Kerr gated Raman spectroscopy works like normal Raman spectroscopy but it has optical ‘gates’ that use the polarisation of light to filter out the unwanted fluorescence. The technique takes advantage of the fact that Raman fluorescence is an instantaneous process – light bounces off the molecules instantly, whereas the unwanted background fluorescence is delayed and occurs a few picoseconds to nanoseconds later.
Unfortunately, because a picosecond is just a thousandth of a billionth of a second, you have to be able to filter out the noise very quickly indeed and the faster you can do the gating the better. The CLF is one of the fastest systems for doing this in the world and is able to gate out unwanted light in just three to four picoseconds.
Using Kerr gated Raman spectroscopy the team were able to track all the stages of the reaction and watch as progressively longer chains of hydrocarbons were formed. In doing so, they were able to identify what sort of hydrocarbon was being formed at the moment the catalyst started to deactivate – like catching a criminal holding a knife at a murder scene, they were able to catch the culprit red handed.
In the past, it had been thought that a species of hydrocarbon called polycyclic aromatics (polyaromatics) were the main deactivating agents, but the new research has shown that this is not the case. In fact, shortly before the polyaromatics are formed, another species called polyenes are formed and, in fact, it is they that are present at the moment the catalyst started to activate. This was a completely new and unexpected discovery. To continue the crime scene analogy, it was as if the polyenes stabbed the victim and the polyaromatics were just the next hapless hydrocarbon to come along and pick up the knife – it turns out it was a case of mistaken identity all along.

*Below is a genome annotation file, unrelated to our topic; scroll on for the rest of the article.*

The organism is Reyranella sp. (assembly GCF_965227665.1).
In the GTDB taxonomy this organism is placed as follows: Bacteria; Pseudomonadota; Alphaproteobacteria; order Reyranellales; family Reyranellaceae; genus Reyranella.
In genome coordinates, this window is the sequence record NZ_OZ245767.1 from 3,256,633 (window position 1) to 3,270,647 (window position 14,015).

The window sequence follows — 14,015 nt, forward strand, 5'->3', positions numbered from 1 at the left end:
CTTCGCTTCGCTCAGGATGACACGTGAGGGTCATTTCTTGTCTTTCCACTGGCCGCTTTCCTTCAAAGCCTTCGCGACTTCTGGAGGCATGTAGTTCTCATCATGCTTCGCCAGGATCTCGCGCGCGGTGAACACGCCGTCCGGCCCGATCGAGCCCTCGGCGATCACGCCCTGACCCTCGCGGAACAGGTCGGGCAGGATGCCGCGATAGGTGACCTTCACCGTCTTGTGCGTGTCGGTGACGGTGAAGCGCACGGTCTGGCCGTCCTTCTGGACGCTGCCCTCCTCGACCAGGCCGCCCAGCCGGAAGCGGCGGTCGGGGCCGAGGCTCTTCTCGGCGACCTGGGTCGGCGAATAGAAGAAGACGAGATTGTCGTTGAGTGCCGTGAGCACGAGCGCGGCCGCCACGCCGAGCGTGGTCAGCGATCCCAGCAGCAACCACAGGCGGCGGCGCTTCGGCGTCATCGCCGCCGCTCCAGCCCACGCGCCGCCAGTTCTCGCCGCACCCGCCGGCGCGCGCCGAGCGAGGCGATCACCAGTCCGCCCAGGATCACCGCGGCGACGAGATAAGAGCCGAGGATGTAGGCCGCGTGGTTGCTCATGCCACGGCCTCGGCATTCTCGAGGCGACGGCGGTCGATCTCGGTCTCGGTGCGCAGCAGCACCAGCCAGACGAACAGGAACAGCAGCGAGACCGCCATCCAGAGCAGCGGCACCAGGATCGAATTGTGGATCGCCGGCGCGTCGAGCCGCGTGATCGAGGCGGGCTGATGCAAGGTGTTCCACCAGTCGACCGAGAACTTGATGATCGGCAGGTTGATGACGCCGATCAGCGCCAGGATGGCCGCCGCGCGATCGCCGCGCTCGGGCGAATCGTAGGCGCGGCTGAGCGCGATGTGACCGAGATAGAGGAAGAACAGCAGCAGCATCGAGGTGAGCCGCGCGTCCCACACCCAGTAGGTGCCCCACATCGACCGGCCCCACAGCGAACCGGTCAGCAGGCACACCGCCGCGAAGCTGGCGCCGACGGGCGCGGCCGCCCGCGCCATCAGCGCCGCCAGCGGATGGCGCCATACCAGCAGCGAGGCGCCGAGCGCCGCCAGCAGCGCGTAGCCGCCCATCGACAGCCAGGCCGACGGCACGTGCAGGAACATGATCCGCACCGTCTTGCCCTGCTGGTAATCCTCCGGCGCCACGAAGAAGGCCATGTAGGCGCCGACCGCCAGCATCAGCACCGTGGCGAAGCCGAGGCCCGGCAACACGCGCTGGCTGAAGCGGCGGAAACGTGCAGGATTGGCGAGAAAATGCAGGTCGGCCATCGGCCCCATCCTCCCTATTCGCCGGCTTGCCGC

“I think that this will change the way people think about how these materials deactivate because, as soon as you know who the culprits are, you are able to design a strategy,” said team-leader Professor Andy Beale of University College London.
There is a huge energy cost, as well as time cost, associated with reactivating catalysts frequently, so anything that can keep catalysts doing their job for longer will save money, energy and reduce the environmental impact – resulting in greener fuels. The study could be significant for industry especially as methanol can be produced from biomass stocks – meaning that gasoline may not have to come from fossil fuel stocks in the future.
The project is an ongoing collaboration between the Central Laser Facility, University College London, Ghent University, and the Catalysis Hub – a consortia created with the aim of establishing a world-leading programme of catalytic science in the UK. The findings have been published in the journal Nature Materials.
CLF’s Professor Mike Towrie:
“Kerr Gate Raman is remarkable because it makes it possible to detect tiny Raman signals from zeolite reactions that would otherwise be lost in a sea of fluorescence noise. The Ultra Laser Facility at the CLF allowed us to achieve a signal quality approximately 100 times better than if we’d used standard Raman. For me, this work has been exciting because it demonstrates the potential of Kerr Gate Raman to help answer many more questions in catalysis and in other areas such as battery science.”
Last updated: 05 October 2020